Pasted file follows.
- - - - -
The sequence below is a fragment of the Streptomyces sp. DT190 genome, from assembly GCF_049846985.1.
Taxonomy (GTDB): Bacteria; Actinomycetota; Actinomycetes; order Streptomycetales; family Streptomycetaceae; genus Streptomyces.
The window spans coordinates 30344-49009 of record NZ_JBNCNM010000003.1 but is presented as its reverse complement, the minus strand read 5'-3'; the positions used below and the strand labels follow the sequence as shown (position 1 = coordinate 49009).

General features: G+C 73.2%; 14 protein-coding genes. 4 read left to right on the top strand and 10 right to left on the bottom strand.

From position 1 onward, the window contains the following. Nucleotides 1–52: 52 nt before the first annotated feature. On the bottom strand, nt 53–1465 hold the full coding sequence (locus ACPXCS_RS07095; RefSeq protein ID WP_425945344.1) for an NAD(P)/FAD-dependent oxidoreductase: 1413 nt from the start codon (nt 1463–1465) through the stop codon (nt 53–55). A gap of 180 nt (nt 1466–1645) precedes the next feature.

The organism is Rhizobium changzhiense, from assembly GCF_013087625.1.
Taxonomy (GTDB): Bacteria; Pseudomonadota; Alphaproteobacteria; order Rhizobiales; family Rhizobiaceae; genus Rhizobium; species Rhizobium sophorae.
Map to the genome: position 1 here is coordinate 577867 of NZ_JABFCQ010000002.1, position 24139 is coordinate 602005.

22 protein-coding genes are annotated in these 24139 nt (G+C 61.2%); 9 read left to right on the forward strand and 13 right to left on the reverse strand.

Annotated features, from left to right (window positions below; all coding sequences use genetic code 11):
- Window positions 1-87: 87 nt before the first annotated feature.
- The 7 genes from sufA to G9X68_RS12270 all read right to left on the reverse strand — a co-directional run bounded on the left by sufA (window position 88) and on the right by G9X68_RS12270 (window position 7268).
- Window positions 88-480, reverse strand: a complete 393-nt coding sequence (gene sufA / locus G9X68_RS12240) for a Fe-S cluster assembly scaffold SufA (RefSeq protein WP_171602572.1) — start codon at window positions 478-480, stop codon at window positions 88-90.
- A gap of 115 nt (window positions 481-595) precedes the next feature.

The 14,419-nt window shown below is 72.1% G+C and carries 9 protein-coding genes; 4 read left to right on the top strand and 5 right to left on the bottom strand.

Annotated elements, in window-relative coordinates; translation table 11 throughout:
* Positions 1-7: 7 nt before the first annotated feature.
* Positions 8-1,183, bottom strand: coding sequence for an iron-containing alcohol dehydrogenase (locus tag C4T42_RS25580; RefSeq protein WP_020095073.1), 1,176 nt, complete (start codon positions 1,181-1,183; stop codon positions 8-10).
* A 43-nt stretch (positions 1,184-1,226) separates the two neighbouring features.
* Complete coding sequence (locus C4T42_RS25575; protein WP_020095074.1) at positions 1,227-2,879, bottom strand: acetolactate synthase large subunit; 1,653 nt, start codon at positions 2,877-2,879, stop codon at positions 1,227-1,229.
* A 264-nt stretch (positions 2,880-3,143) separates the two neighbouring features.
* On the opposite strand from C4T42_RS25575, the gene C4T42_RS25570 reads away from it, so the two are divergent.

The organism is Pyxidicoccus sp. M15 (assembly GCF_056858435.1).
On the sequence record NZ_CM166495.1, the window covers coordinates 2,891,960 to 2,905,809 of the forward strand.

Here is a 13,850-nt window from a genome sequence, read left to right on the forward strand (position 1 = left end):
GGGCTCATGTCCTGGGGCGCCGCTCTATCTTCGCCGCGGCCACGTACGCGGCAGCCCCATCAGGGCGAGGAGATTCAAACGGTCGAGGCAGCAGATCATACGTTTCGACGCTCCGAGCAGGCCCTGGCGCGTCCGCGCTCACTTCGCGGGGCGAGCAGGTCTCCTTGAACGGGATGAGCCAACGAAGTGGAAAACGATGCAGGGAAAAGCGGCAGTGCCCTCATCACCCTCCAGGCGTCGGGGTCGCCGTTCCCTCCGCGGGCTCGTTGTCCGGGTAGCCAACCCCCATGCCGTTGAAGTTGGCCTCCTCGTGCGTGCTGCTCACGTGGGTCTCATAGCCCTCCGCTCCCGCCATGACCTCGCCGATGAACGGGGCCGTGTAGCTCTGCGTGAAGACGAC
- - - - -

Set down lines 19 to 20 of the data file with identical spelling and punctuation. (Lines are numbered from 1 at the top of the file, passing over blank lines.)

* A 43-nt stretch (positions 1,184-1,226) separates the two neighbouring features.
* Complete coding sequence (locus C4T42_RS25575; protein WP_020095074.1) at positions 1,227-2,879, bottom strand: acetolactate synthase large subunit; 1,653 nt, start codon at positions 2,877-2,879, stop codon at positions 1,227-1,229.